Important Things

My Dusty Old Name Plate
My Dusty Old Name Plate

I believe the Universe works very hard to maintain balance. This past week was my family’s turn to be in the wringer. We’ve been sick, never healthy for more than a few days, since Thanksgiving. The past week though, wow! We ended up in the ER for stridor, followed by vomiting, croup, ear infections, ruptured ear drums and a flat tire. A new special something for each day of the week!

It all started with a hard task for mommy on Saturday. I spent the day cleaning out my old office in preparation for turning it into the new nursery for Baby #3. There is a reason these things have laid in there so long, unattended. Ghosts of my past. I broke down in tears no less than three times. I came across a goodbye letter I wrote to my friend who was murdered. Some 25 years later, I finally found the strength to throw it away. All the journals from our fertility treatments, a chronicle of the roller coaster of hope and despair. All the sonograms and sympathy cards from our baby Noah. My old school papers and planning documents from the center I had set-up and directed. —Keeping a few things but just donating or throwing most things representative of my old life away and feeling like my kids will never know I used to do very important things.

After an emotionally exhausting day, I was ready for bed. I joked with my husband, since I could hear that tell tale croupy cough over the baby monitor, “Maybe I ought to just sleep in my clothes since Emerson sounds so bad.” Prophetic words. Less than ten minutes later, I am cleaning up vomit, alternating steam and cold air, walking that tight rope of not panicking and then realizing I should have left ten minutes ago, rushing to the ER and waiting to see what works to stop that horrible gasping for air as your precious child tries in vain to breathe.

I had just that day been celebrating the fact that Silas seemed to have gotten through his first bout of croup without having stridor. I had been celebrating that maybe, just maybe, we were done with this torturous routine of trying at home measures and then heading to the ER anyway. We came home from the ER, put Emerson back to bed and realized we probably have another three years of this with him, every time he gets a cold if he ends up like his big brother. Who knows if baby #3 will have the same issues?!?! We were desperate to get some sleep and then Silas was up all night coughing and throwing up. Yes, these things are common to raising young children. Centuries of mothers have survived them but that does not mean it is easy. I know these days are short but while you are stuck in them, especially where it concerns your children’s health, they are so unbelievably long. Absolutely daunting at times.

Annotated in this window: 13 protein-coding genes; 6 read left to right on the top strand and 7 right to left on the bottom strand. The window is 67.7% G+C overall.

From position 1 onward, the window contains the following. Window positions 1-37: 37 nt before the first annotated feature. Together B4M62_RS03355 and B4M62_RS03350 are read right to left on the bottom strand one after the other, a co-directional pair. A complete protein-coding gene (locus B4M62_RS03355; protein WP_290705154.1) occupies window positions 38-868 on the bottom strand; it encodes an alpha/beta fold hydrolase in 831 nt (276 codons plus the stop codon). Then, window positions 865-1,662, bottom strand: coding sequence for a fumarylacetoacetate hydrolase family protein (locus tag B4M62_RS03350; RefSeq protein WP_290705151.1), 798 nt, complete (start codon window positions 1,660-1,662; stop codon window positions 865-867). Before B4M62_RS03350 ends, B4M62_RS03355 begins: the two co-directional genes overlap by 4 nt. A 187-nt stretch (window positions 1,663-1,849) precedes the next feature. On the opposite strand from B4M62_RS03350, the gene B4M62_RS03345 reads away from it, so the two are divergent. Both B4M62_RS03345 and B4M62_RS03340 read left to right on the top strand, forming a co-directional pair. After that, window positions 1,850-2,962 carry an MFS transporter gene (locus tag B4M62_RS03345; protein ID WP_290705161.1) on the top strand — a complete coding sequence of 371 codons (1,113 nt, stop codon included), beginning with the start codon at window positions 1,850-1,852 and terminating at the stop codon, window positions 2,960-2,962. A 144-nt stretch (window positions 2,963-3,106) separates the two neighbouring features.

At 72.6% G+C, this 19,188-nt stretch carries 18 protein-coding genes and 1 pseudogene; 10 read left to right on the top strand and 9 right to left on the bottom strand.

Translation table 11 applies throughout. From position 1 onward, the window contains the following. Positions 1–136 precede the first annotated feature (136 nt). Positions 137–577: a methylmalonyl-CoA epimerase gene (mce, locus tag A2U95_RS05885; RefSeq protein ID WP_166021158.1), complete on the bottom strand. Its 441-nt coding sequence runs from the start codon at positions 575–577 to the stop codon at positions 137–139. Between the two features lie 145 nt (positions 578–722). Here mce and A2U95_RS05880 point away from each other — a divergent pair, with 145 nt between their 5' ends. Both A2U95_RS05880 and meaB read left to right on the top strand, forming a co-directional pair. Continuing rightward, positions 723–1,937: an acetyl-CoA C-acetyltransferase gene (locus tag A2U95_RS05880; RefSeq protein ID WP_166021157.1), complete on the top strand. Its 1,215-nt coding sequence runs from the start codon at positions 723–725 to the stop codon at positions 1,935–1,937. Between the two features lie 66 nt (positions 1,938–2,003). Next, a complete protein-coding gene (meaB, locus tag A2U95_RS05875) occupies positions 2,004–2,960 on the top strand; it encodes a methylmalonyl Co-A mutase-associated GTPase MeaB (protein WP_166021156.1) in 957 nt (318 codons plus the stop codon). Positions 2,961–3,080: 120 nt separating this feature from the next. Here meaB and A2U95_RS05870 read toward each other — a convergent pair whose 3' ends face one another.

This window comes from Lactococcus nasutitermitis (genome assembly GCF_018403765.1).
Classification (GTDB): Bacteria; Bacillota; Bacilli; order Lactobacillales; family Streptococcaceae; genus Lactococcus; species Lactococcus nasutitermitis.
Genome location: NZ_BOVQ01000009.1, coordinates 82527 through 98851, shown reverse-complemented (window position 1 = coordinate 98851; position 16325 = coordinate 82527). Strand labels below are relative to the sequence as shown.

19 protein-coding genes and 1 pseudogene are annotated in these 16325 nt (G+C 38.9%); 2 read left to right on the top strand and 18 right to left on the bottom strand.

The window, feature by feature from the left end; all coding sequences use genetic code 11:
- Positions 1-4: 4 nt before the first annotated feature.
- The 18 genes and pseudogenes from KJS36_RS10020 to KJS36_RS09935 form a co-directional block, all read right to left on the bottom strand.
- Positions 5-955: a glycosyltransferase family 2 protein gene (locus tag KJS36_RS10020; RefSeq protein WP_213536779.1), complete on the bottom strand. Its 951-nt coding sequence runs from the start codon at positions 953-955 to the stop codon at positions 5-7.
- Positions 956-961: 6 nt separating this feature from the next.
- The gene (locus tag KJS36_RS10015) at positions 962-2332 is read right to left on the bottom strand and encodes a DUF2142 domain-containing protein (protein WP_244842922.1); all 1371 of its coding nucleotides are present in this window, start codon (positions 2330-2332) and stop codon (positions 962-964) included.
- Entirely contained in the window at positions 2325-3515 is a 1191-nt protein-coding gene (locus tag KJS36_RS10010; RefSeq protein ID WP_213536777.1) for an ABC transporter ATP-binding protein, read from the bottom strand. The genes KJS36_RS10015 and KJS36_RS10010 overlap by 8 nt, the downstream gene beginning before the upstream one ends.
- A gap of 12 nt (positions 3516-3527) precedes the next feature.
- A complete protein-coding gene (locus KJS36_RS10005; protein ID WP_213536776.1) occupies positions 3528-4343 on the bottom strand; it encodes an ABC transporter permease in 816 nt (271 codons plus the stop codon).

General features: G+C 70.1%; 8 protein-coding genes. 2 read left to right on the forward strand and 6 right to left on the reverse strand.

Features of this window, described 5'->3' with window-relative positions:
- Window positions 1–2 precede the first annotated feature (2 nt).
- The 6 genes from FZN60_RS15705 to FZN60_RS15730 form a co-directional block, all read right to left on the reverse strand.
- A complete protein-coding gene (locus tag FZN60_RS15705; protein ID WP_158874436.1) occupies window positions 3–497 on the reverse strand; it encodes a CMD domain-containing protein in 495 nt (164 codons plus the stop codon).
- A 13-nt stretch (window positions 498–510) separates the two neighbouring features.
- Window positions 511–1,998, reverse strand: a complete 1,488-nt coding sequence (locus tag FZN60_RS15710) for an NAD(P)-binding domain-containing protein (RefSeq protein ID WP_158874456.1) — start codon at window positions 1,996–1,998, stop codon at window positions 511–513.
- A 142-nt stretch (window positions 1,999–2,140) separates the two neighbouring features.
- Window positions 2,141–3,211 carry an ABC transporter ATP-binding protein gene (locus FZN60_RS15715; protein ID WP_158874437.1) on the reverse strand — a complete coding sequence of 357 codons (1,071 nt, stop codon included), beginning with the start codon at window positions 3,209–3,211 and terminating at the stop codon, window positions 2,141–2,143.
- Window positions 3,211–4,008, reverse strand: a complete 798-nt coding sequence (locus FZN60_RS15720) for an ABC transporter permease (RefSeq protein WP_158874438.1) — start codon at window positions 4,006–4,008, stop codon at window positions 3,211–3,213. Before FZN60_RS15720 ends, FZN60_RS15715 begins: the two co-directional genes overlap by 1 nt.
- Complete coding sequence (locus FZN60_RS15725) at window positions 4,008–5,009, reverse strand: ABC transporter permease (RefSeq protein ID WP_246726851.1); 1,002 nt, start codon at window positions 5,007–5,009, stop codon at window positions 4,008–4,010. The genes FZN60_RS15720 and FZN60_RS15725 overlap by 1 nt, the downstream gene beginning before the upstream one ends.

And then it happened. My Umbrellas showed up. Literally. Uninvited. Unannounced. Not even knocking. They know I am not going to ask for help. They know I am likely to turn down their offers of help when made. So, problem solvers that they are, they just walked into my house. A welcome sight. They came bearing chocolate, balloons, lemon juice, honey and hugs. They let me cry. They made me smile and laugh. They watched my kids so I could clean  the house a bit. We baked cookies together for another mom who was having a hard time… because there is always a need for an umbrella! And, perhaps most importantly, they spoke to me of important things.